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Oklahoma police department struggling to get more Hispanics on the force

OKLAHOMA CITY, OK - APRIL 19:  Oklahoma City police and fire personnel listen to a ceremony remembering the 168 killed in the 1995 bombing of the federal building April 19, 2007 in Oklahoma City, Oklahoma. Republican presidential hopeful Rudy Giuliani spoke at the annual rememberance, which this year comes days after a deranged gunman shot and killed 32 people on the campus of Virginia Tech before turning the gun on himself.  (Photo by Briah Harkin/Getty Images)

OKLAHOMA CITY, OK - APRIL 19: Oklahoma City police and fire personnel listen to a ceremony remembering the 168 killed in the 1995 bombing of the federal building April 19, 2007 in Oklahoma City, Oklahoma. Republican presidential hopeful Rudy Giuliani spoke at the annual rememberance, which this year comes days after a deranged gunman shot and killed 32 people on the campus of Virginia Tech before turning the gun on himself. (Photo by Briah Harkin/Getty Images)  (2007 Getty Images)

The Tulsa Police Department is struggling to match the diversity the city is experiencing from a growing Hispanic population.

Only 28 of the department's 762 officers are classified as "Spanish speakers," said Jesse Guardiola, the department's Hispanic outreach coordinator. Guardiola said there are only 22 Hispanic officers on the entire force, so it's impossible to send someone who speaks Spanish to every call that needs one.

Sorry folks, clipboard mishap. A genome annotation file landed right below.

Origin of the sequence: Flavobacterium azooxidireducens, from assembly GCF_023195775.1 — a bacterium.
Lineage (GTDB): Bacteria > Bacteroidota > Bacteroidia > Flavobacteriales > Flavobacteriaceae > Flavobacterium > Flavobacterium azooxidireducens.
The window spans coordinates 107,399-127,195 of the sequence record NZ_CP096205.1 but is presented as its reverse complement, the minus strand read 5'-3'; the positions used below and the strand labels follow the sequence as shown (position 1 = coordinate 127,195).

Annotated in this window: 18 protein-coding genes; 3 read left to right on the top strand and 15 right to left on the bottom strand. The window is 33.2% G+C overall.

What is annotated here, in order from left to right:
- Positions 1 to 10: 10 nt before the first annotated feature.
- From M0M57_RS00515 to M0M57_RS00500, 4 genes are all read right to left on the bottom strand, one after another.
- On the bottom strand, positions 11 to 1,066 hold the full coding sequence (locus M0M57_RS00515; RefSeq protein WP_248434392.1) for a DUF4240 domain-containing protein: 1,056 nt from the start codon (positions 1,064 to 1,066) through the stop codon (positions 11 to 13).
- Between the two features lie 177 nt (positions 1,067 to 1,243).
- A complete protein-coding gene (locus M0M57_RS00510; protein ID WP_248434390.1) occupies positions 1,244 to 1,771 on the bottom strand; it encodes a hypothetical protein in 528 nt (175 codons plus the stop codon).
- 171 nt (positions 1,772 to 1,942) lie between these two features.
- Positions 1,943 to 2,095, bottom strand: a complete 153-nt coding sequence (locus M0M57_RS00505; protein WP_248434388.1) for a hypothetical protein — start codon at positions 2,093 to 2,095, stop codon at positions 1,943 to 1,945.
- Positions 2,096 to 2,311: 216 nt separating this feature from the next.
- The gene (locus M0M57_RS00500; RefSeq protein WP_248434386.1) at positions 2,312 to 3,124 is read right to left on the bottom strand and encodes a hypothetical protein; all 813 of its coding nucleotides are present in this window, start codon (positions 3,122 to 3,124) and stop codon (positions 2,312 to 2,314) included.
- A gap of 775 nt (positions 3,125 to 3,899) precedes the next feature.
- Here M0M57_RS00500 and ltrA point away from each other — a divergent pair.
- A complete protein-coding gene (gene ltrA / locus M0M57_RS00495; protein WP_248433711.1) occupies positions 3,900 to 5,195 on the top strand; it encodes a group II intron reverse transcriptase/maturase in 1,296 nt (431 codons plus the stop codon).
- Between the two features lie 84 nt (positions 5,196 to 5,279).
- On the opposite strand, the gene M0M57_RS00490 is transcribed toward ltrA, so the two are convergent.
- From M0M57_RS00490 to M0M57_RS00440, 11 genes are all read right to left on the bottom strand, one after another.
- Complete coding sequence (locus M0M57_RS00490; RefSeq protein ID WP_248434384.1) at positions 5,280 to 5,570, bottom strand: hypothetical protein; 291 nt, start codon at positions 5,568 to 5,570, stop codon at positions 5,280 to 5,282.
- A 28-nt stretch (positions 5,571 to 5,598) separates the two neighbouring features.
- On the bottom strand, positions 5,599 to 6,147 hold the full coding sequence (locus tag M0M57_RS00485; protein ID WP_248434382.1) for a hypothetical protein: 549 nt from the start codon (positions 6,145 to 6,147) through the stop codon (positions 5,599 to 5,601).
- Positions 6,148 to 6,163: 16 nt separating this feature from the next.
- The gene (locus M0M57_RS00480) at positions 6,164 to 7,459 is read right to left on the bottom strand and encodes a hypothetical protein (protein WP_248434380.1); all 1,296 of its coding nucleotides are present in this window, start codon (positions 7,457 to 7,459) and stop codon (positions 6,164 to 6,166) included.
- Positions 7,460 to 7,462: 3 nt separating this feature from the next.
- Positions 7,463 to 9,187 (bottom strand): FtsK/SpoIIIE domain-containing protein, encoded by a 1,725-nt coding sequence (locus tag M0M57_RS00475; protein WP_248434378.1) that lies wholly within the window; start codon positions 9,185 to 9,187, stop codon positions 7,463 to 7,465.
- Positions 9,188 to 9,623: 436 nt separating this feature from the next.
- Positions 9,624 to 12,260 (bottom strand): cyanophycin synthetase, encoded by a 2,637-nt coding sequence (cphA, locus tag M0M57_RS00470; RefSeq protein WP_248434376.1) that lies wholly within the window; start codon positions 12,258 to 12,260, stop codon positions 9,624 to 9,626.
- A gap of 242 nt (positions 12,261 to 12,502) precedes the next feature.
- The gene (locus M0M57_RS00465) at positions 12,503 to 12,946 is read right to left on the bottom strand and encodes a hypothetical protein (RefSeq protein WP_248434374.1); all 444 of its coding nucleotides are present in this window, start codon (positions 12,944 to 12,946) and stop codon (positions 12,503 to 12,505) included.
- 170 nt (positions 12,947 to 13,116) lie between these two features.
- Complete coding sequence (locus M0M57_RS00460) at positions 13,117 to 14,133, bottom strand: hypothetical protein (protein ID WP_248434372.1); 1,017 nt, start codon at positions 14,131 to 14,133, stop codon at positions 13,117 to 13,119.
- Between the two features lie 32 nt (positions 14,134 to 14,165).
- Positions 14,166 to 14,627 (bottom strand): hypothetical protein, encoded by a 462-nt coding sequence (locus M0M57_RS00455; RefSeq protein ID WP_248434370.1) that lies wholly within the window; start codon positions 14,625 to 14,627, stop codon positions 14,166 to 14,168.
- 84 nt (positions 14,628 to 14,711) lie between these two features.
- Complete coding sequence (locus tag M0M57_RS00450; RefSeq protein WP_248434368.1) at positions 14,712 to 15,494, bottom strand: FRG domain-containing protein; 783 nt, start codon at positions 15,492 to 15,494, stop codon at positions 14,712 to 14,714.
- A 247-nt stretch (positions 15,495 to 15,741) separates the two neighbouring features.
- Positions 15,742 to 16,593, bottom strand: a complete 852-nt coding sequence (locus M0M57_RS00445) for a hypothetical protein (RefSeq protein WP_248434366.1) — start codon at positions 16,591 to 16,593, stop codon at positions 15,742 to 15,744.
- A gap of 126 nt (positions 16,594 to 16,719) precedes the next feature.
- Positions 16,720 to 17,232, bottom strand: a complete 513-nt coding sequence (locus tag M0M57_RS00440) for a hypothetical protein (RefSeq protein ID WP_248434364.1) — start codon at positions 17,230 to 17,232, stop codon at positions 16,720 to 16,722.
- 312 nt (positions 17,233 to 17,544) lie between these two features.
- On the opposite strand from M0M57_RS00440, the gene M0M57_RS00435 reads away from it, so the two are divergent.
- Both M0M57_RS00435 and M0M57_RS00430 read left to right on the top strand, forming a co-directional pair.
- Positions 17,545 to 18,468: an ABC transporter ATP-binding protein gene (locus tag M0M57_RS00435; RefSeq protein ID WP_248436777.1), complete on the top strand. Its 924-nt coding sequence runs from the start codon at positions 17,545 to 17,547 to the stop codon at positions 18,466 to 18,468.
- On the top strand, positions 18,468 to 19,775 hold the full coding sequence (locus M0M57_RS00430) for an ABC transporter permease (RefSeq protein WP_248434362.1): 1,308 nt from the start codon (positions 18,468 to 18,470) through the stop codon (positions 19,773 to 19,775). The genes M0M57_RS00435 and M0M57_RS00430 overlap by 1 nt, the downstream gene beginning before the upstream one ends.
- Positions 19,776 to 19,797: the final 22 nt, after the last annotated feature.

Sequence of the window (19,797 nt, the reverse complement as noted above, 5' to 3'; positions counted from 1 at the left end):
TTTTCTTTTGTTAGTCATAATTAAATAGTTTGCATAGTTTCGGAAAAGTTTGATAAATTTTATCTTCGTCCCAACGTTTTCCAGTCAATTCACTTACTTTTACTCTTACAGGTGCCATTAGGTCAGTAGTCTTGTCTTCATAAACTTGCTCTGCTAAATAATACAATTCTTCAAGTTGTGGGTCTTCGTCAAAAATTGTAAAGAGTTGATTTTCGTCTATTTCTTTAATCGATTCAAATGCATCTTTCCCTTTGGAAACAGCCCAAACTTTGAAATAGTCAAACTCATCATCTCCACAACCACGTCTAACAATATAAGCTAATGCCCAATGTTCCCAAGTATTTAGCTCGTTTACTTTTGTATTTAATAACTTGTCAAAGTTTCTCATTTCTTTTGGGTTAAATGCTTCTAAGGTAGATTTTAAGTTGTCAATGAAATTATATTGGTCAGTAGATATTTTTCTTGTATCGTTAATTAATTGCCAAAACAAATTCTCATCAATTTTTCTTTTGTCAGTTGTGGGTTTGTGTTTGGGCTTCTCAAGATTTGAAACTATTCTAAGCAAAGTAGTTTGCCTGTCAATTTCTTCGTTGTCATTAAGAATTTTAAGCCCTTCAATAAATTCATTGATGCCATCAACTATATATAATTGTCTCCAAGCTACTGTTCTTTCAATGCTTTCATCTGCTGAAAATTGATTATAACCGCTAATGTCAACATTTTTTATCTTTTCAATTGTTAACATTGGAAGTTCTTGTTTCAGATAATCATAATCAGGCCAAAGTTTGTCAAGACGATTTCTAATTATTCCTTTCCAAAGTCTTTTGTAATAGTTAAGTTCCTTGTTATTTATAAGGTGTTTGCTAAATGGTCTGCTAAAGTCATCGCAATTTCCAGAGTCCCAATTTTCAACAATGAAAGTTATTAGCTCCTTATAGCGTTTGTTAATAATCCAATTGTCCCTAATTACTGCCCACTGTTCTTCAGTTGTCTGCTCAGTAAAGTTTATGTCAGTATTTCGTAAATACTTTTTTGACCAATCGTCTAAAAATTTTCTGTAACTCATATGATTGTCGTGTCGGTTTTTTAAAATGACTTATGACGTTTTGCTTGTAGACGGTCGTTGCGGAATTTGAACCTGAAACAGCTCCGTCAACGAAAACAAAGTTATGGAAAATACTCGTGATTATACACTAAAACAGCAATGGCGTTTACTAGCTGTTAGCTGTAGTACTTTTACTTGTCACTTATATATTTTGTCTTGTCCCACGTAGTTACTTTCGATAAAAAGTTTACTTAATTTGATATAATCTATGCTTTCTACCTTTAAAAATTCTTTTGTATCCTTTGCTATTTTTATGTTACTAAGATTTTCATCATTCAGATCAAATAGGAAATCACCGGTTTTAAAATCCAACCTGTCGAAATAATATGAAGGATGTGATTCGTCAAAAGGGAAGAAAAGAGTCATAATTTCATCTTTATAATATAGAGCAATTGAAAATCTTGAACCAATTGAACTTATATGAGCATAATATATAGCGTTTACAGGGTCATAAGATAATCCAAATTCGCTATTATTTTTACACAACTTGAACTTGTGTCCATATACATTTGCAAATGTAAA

In 2000, there were fewer than 30,000 documented Hispanics in Tulsa. Today, in the city of about 400,000, there are nearly 60,000 Latinos, and Guardiola said that total rises to about 80,000 if you include the number of Hispanics in the country illegally, the Tulsa World reported Saturday.

"We've been told that, to match the population, we would need to add 90 Hispanic officers," Guardiola said. "Not just have, but add to what we've already got. It's a situation that's at a critical point."

City budget cuts have left the department facing the prospect of potentially just one police academy in 2015. But even a handful of graduating classes wouldn't add enough — only one Spanish-speaking officer graduated in the department's last academy.

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Guardiola travels to college campuses in El Paso, Texas, and Las Cruces, New Mexico, several times each year to recruit Spanish-speaking prospects. New Mexico State University's enrollment is 65 percent Hispanic, he said, and the University of Texas at El Paso's is 90 percent.

Guardiola's pitch to the potential officers is simple: You're in a saturated market where almost every potential officer speaks Spanish.

"Want to be a detective?" Guardiola asks them. "If you're willing to move 10 hours away to Tulsa, the opportunity for special assignments is immense. . You can rise through the ranks here really quick."

Guardiola fears what will happen if the department doesn't get more Spanish-speaking officers, which he thinks would breed distrust in a community that already is at what he called a tipping point.

"By 2050, Hispanics will be one-third of our workforce, but they'll have the lowest levels of education," Guardiola said.

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